FOO FIGHTERS are taking no time to bask in the ecstatic reception to their November 7 “Saturday Night Live” debut performance of “Shame Shame”, the first taste of their tenth album, “Medicine At Midnight”, due out February 5, 2021 on Roswell Records/RCA Records. On Saturday, November 14 at 5 p.m. Pacific Time, FOO FIGHTERS will be regrouping to mount a full-on rock invasion of your living room, when they play a full set streamed live from the Roxy in Hollywood for any and all who buy a ticket for $15 at this location. If you can’t be in front of a TV, tablet, phone, laptop etc. at exactly that time, don’t worry: ticket buyers will have access to replay the full stream for 48 hours from the start of the show.
FOO FIGHTERS‘ Roxy streaming concert event is brought to you in part by the good people at Coors Light, and will feature innovative new technology custom created for this one-of-a-kind FOO FIGHTERS show: Beer’s Eye View. For 25 years, Coors Light has been on stage — and in hand — with FOO FIGHTERS. Now for the first time, Beer’s Eye View will take fans behind the scenes backstage, into the thick of the action onstage, and to the best seat in the house (the VIB a.k.a. Very Important Beer section) — all from the unique perspective of a live “Can Cam” attached to Dave Grohl‘s own Coors Light.
In other FOO FIGHTERS visual news, the official video for “Shame Shame” can be seen below. Directed by Paola Kudacki and co-starring Grohl and Sofia Boutella, “Shame Shame” renders in stunning black and white an interpretation of a recurring dream that’s haunted Grohl since his childhood days.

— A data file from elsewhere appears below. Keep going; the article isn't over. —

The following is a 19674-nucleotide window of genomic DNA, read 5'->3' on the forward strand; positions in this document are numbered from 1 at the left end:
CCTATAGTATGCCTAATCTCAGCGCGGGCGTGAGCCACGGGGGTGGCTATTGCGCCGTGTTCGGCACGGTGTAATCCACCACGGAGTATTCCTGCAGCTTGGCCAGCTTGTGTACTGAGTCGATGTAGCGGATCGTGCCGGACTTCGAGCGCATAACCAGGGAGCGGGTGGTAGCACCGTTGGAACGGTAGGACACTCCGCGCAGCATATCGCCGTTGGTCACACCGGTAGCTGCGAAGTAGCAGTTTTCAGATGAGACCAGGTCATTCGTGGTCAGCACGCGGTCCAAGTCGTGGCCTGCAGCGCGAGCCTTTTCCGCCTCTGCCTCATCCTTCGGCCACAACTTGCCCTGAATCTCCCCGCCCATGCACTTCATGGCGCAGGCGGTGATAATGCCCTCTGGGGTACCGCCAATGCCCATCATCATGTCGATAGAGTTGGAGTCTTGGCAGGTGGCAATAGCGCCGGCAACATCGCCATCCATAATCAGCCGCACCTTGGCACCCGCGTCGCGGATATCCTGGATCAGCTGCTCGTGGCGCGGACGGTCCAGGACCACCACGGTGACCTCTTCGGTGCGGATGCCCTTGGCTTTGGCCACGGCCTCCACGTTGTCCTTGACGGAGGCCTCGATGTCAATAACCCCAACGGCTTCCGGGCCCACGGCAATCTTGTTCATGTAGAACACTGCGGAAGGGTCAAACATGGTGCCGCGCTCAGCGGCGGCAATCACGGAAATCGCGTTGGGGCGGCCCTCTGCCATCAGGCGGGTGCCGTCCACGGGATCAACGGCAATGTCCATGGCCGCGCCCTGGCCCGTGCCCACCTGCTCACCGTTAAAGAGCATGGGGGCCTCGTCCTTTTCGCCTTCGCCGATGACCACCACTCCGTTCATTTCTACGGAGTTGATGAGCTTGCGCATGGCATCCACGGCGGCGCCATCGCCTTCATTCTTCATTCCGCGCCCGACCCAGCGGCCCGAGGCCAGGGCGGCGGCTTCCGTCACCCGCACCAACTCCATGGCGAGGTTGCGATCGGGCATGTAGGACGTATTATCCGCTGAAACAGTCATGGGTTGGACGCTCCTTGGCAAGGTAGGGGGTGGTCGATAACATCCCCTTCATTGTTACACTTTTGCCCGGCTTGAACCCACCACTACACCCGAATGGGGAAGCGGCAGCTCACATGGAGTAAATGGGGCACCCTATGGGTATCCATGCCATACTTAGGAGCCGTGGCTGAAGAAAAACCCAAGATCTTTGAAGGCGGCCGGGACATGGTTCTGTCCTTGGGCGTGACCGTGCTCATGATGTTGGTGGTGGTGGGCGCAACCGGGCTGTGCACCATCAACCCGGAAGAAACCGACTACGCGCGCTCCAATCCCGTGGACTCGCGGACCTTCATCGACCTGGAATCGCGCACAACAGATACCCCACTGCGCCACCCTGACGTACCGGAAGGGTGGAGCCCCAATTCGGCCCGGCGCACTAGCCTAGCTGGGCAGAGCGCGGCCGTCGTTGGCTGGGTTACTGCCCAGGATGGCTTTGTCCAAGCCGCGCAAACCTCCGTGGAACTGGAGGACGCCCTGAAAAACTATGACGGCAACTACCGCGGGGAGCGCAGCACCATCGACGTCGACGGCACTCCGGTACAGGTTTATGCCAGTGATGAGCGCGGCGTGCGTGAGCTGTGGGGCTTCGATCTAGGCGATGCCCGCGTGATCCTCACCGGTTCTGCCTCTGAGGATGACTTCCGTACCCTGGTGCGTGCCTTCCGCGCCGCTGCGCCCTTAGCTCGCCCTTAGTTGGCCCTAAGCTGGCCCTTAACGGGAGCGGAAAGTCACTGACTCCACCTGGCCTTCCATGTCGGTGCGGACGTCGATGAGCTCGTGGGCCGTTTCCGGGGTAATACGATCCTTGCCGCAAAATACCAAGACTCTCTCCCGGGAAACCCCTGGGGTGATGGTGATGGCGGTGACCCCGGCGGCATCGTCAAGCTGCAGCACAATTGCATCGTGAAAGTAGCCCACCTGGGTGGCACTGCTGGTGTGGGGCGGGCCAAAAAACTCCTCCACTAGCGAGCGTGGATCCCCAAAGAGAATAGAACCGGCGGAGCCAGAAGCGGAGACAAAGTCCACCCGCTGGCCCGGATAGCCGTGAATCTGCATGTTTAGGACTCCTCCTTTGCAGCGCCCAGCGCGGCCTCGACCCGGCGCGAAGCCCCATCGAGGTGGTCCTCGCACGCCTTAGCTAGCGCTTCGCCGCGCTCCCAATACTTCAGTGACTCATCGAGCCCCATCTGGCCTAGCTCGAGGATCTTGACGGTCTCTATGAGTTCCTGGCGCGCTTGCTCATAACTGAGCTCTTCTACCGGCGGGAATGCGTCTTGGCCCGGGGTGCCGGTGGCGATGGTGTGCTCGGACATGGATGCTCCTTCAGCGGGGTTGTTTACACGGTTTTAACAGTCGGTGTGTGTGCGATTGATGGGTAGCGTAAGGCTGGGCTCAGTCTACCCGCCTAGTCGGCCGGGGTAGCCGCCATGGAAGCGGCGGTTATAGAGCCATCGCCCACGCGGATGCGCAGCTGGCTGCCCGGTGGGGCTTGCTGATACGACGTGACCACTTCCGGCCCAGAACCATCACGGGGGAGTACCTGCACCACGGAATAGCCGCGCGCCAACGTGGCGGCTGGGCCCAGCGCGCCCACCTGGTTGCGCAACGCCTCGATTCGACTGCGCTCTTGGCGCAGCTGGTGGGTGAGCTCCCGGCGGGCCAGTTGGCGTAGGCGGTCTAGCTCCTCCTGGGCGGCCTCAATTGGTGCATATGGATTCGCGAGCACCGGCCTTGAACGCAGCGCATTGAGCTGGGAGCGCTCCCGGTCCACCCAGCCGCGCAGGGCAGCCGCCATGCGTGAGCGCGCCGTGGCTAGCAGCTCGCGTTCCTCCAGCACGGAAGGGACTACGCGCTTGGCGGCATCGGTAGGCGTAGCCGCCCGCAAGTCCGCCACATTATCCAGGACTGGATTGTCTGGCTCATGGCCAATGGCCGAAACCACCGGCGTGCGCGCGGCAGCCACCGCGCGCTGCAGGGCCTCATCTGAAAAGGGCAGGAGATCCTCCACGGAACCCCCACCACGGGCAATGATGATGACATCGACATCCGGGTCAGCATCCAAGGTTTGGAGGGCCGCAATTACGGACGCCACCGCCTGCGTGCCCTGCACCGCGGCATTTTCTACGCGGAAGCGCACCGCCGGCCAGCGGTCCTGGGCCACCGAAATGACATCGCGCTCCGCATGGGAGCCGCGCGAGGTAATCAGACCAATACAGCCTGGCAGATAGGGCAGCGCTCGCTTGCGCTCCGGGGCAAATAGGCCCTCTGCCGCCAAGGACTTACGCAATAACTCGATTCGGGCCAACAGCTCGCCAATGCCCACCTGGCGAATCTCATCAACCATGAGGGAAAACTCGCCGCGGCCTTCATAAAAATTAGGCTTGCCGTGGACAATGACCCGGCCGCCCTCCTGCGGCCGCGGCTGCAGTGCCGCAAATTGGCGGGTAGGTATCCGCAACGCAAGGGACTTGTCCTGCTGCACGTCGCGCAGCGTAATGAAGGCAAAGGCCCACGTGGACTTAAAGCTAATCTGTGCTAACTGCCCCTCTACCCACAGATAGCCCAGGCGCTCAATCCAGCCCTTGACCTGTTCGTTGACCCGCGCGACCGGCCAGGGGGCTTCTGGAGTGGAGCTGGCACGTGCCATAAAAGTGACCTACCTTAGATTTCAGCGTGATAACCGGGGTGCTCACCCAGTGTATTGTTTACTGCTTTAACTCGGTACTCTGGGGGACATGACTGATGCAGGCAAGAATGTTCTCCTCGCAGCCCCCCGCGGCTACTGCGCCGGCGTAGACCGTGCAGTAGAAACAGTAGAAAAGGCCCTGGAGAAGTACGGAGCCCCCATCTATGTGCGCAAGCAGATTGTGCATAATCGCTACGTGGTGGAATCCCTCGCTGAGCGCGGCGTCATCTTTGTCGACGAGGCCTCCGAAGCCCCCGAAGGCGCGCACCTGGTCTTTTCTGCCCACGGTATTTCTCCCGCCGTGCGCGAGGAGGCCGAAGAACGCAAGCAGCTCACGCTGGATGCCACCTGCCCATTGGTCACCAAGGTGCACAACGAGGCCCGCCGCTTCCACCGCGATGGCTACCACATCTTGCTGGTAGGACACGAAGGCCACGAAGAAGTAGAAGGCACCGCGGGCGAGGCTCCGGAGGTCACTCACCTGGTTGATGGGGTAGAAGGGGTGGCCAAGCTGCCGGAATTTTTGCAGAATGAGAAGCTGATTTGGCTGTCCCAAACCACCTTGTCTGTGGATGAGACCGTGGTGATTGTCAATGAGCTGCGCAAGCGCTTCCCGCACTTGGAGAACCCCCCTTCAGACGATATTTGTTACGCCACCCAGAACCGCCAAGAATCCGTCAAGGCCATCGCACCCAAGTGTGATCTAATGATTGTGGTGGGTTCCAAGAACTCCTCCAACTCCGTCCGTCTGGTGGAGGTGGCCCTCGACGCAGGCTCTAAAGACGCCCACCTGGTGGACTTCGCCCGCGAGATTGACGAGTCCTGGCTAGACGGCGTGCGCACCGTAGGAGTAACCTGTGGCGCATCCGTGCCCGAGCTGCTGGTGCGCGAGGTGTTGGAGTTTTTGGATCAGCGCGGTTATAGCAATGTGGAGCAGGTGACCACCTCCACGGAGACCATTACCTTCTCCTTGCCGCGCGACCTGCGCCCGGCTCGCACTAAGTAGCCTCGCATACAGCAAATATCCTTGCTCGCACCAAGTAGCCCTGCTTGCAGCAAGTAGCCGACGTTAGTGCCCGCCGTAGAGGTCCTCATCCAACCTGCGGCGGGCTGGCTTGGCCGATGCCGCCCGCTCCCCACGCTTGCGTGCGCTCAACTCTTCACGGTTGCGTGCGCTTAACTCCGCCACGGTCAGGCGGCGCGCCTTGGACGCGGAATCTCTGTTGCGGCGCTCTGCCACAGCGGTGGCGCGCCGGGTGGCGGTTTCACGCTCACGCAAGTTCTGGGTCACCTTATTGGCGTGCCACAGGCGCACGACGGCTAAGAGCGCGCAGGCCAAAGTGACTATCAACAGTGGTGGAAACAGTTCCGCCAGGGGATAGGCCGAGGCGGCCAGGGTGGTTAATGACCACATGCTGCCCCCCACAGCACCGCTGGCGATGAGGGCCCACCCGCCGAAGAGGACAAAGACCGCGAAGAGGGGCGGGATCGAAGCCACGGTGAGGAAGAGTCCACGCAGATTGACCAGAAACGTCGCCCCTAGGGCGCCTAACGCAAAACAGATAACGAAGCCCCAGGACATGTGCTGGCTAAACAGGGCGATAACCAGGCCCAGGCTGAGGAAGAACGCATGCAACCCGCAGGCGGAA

A portion of proceeds from FOO FIGHTERS‘ Roxy streaming show will go to Sweet Relief. Founded in 1993 by Victoria Williams, Sweet Relief Musicians Fund provides financial assistance to all types of career musicians and music industry workers who are struggling to make ends meet while facing illness, disability, or age-related problems. Sweet Relief is providing immediate assistance to anyone in the music industry who has been financially impacted by COVID-19.
On Monday, Grohl called in to SiriusXM‘s Alt Nation and spoke with SiriusXM‘s Jeff Regan about the “Medicine At Midnight”. Regarding FOO FIGHTERS‘ musical approach this time around, Dave said: “It’s our 10th album, and it’s our 25th anniversary. We’re. like, okay, let’s look back at all the stuff that we’ve done before. We’ve made that loud sort of noisy punk rock fast stuff. We’ve made the sleepy acoustic kind of gentle acoustic record stuff. We’ve done the three- or four-minute-long bubblegum rock and roll, pop, single thing before. And it was, like, well, what haven’t we done? And we had never really made a groove-oriented sort of party record.
“It’s hard to put the words ‘dance’ or ‘funk’ or ‘disco’ in the same sentence as the FOO FIGHTERS; it scares the shit out of me,” Dave admitted. “But all of us grew up loving rock and roll records that you could like bounce around to, like THE CARS. Like, oh my God, we love THE CARS. Or David Bowie‘s ‘Let’s Dance’. Or POWER STATION. Or THE [ROLLING] STONES‘ ‘Tattoo You’ — things like that. We’re, like, ‘All right. We’ve never really explored that territory before. Let’s do it.
“We’re lucky in that everybody in the band has diverse influences and everybody loves different kinds of music, but I honestly think we’re capable of doing almost anything,” he said. “So if we put our minds to it, we can kind of chameleon and turn into a death metal band, or we could be like THE CARPENTERS. So we just have to come together and make the decision, like, ‘All right, which way do we wanna go? Which way are we gonna turn the wheel?’ And this time we did it to make this party record.”
On the topic of “Shame Shame”, Grohl said: “That song is not really a party [song]. I mean, it’s got a groove unlike anything we’ve ever done before, and it has a dynamic and a vibe and a tone unlike anything we’ve ever done before, which is why I wanted to release it first. You want to give people some sort of indication, like, ‘Okay, this isn’t exactly like the other nine records. This is moving into another territory.’ It’s not necessarily indicative of all of the other songs, but it does have its place on the record. It serves its purpose. And I love it, because it’s just different than anything we’ve ever done.”